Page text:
ED- Your latest work is called ‘Iowa Is Closed Today’. Please tell our readers about the theme behind this production.

RQ- Iowa is Closed Today is the story of a book bootlegger (kind of like a music pirate, but with hand-copied books) named Andy who dies and winds up in Purgatory. Out there on the beach in the hereafter, he meets Gabe, the Angel of Death, to whom he must then prove his life’s worth. So he tells the story of how, back on Earth, he fell for a beautiful taxidermy thief named April, and how he struggled balancing his personal and professional life before the untimely closing of Iowa’s borders led to his death. A few people have commented on how the film has a fairly spiritual backbone, and I can see how it may appear like that, with the angels and Purgatory and such, but that was never my intention. The most important theme in the film, for me anyway, is the struggle to find a balance between relationships and devotion to an art form. It’s something all of us went through in making the film. Filmmaking is an extremely time consuming process and when you’re in ‘production mode’ it’s very easy to lose touch with a lot of the people around you, especially those who aren’t involved with the film. So that’s the conflict at the heart of Iowa.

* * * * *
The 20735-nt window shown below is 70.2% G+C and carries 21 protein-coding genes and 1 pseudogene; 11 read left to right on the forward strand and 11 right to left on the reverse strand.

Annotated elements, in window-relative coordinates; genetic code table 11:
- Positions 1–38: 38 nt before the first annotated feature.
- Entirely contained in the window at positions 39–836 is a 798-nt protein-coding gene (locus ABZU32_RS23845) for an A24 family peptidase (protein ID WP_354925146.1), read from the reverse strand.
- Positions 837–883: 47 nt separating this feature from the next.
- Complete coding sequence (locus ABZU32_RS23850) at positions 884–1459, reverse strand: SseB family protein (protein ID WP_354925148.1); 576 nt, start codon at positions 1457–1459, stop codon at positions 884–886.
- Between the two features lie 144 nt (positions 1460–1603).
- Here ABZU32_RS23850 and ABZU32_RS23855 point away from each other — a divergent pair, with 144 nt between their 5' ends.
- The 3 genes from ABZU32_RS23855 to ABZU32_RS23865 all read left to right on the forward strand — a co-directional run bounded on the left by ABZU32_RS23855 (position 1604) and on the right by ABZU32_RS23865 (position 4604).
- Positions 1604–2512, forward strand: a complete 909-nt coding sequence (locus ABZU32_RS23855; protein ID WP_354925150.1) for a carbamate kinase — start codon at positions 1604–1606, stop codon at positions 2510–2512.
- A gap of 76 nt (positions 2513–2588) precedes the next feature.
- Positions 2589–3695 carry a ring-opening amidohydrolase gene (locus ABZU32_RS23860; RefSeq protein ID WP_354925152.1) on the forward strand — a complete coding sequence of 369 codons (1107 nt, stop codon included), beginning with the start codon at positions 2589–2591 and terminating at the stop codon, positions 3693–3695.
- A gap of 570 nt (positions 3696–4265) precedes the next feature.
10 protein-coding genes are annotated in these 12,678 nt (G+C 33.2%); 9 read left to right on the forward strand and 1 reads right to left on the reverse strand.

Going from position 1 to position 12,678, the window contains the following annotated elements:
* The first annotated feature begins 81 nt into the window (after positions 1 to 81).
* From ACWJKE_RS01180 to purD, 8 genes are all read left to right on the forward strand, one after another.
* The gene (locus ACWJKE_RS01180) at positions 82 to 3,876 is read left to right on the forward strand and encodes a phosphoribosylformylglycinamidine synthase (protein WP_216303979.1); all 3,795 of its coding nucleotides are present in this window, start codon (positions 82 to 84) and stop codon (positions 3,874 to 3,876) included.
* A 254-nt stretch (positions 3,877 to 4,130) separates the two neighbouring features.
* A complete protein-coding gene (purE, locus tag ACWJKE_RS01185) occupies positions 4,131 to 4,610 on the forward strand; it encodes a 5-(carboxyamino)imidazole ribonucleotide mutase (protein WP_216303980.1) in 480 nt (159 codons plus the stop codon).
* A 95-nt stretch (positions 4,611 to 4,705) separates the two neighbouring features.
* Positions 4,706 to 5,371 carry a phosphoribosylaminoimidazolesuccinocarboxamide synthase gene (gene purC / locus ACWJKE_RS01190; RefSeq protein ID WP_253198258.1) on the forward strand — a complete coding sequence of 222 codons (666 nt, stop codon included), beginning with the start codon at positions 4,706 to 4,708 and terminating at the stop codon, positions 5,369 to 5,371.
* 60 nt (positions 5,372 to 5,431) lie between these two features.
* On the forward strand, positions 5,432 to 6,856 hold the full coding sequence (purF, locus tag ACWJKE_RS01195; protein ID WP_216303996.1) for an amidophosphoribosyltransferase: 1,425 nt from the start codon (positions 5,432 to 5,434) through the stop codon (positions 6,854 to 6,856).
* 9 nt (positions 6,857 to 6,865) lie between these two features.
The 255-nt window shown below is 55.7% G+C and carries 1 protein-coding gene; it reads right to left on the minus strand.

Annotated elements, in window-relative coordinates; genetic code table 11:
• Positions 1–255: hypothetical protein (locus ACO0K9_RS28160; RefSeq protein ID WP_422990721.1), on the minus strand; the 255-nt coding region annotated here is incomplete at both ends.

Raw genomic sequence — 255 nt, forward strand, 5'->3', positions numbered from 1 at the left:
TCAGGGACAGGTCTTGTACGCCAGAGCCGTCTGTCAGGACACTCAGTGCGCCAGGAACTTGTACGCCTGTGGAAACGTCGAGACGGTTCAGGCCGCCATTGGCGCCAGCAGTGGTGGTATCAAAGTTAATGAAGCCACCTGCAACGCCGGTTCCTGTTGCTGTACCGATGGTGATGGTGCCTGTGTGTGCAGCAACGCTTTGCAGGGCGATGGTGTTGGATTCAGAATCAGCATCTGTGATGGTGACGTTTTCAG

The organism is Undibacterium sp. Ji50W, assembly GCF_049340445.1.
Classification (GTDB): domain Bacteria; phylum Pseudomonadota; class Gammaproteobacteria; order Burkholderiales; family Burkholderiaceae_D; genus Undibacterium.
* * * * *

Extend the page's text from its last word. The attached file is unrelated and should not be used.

ED- Who are the cast members and what are the roles that they play?

RQ- Eddie Szewczyk played Andy, Rebecca Sussman played April, Matt Klein played Gabe, Sam Broscoe and Rohan Khatri played Sam and Vince, Andy’s friends, and Derek Biddle, Jacqueline Rosenthal, and Eric Lawry played the villainous librarians, The Pagemasters. The group members who were at the helm of the film were Ryan Kroboth (Director of Photography), Erica Sperber (Producer), Ryan Coutu (Editor/Sound), and non-Senior-Film-er Andrew Karasik (Executive Producer).

ED- What are your present plans for this project?

RQ- Iowa is Closed Today won the distinction of ‘Best Short Film’ at the REEL Independent Film Festival in Washington, DC, and ‘Best Student Film’ at the Pocono Mountains Film Festival in Pennsylvania. It was also an Official Selection in the Penn State Student Film Festival in State College, PA and the MCA-TV Film Festival. Right now there are still a few festivals pending, so we may be traveling with the film to a couple more screenings, showing it to more new audiences and meeting other filmmakers.